Blog Posts by Sarah McColl, Shine staff

  • What to Eat Now

    I'm going to let you in on a little secret, and by "secret" I mean something maybe everybody else in the world knows who took home ec, but I had to learn after years of standing overwhelmed in the grocery store, eager to walk home empty-handed and order Chinese. It happened like this. Dinner was easy at my house one week. And then dinner was easy for another week, and I decided I better keep my mouth shut about it for fear the feeling would go poof. So I kept quiet, and kept cooking, and tried to figure out what exactly what working. The nightly dinner rush became more pleasure than panic, and here's what I discovered: It's all about the produce.

    We eat a lot of roast chicken at my house. As in, I pretty much roast a chicken every Sunday night. That night we carve it up, later in the week I use the leftovers in salads, sandwiches, stir-fries, and curries, and every now and then I'll boil the bones to make a make a light stock for soup. But here's the clincher: it's not boring (I

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  • Cinco De Mayo Recipes: Feast Your Eyes

    by Sarah McColl, Shine staff



    We fully support any holiday that involves sitting outside with a margarita and eating chips (come to think of it, why aren't there more holidays like that?). Whether you're ready to get your cook on for Cinco de Mayo, or just want to live vicariously through ambitious food bloggers (margarita macarons, oh my!), we've got a complete menu from drinks to dessert that will put you in prime condition for a siesta.



    Related:


    Leftover rotisserie chicken recipes


    Rhubarb recipes


    Join the Shine Supper Club!


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  • Crowd-Pleasing Guacamole

    This guac omits one much-maligned ingredient.Avocados are almost universally beloved for their creamy, rich texture. But cilantro? It has its own I Hate Cilantro page on Facebook and an "anti-cilantro community" dedicated to the "fight to ban the most loathesome garnish of our time." The green herb scattered in many a Cinco de Mayo dish is a polarizing culinary figure, to say the least.

    Its hatred is long-standing. Food science writer Harold McGee reported in the New York Times that the word "coriander" may come from the Latin word for bedbug, its aroma like that of "bug-infested bedclothes," according to the Oxford Companion to Food. These days, the word more commonly attributed to cilantro by its detractors is "soapy." Some go farther: vile, revolting...you get the picture. So what's a guacamole-loving Cinco de Mayo host supposed to do?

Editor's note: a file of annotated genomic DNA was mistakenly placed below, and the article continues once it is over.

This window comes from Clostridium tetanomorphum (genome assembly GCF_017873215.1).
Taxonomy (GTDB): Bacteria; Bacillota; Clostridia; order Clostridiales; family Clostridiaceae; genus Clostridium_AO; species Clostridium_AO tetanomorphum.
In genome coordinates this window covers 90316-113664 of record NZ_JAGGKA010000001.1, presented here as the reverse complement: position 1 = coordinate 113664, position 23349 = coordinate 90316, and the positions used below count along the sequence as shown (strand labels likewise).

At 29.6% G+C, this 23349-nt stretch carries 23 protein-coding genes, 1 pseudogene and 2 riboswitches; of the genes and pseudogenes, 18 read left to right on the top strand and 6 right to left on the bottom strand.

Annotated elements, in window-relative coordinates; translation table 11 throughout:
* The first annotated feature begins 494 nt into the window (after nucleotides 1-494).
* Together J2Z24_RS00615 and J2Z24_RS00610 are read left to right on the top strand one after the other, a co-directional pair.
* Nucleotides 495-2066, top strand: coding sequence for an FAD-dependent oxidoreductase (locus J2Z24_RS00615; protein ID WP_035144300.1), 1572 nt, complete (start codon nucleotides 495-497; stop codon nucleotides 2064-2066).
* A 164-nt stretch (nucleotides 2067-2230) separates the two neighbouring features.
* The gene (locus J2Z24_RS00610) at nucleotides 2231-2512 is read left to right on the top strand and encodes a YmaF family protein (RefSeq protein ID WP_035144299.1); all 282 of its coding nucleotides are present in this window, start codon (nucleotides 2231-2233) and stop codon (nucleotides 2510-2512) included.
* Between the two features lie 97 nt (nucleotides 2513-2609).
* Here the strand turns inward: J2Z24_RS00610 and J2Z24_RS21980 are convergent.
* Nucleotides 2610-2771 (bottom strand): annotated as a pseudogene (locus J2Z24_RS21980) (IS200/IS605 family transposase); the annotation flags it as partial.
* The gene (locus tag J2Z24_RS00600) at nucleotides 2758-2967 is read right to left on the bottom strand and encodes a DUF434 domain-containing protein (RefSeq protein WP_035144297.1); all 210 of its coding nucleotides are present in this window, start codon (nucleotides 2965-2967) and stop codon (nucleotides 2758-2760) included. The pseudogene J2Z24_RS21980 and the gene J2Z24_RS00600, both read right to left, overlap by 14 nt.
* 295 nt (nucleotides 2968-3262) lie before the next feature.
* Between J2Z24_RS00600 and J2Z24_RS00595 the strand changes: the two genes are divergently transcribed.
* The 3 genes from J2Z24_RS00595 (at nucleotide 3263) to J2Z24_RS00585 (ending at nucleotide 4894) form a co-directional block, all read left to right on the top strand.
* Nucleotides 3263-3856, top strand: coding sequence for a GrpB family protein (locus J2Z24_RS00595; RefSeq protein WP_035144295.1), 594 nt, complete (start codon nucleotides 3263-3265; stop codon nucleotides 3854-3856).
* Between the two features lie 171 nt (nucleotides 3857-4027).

Follow Ina Garten's lead and leave out the green leaf. Her guacamole is a bright, vibrant testament to just how well garlic, lemon, and avocados work together, and its chunky texture won't be

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  • Shine Supper Club: Mom's Best Recipes

    Join us for the May Supper Club! | Paperless PostJoin us for the May Supper Club! | Paperless PostIt's difficult to choose just one, I know. There's summer's cold tuna macaroni salad flecked with dill, a perfect lunch on the hottest days. Incomparably fudgy brownies (they come from a box), buttery mashed potatoes (with lumps, please), Christmas' cranberry crunch, addictive chile con queso, crisp green salads. But if I had to choose just one dish that no one seems to make as well as my mom, it would be her turkey soup.

    In the first dark evening hours of Thanksgiving, before Trivial Pursuit has turned ugly and while the second wave of guests are still helping themselves to pie, my mom slips the turkey carcass into a huge pot and slides it onto the wood stove in her kitchen. It will bubble there overnight. At tomorrow's lunch, when ambitious shoppers are returning from early morning sales and last night's hard partiers are just waking up, my mom will ask someone to bring in the the blue and white bowls from the pantry. One by one, she ladles in her turkey soup, topping it with

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  • Spring Clean Your Supper: Ideas and Recipes from the Shine Supper Club

    April's Supper Club was all about spring cleaning the way we eat. When we elbow hearty braises, root vegetables, and comfort food out of the way, what bright spring goodness takes its place? Personally, I'm obsessed with rhubarb these days, but y'all had great ideas to freshen up the dinner table on a nightly basis.

    Keep it simple. Ingrid of The Cozy Apron likes to pair the freshest seasonal vegetables of the season with big, gutsy flavors. She keeps the number of ingredients in her dishes down by buying fewer, better quality ingredients: "Good vinegars, citrus, fresh herbs, quality oils and seasonings can make a big difference in taking something "simple" to the next level." Here, she throws together a salad of crisp baby bok choy and carrots with a bright, bold sesame-soy vinaigrette. Get the recipe.

    Make a salad with staying-power. When spring starts to get busy with an intense training schedule, Dessert by Candy turns to this hearty grain salad, easy enough to throw together Read More »from Spring Clean Your Supper: Ideas and Recipes from the Shine Supper Club
  • Rhubarb Recipes: Feast Your Eyes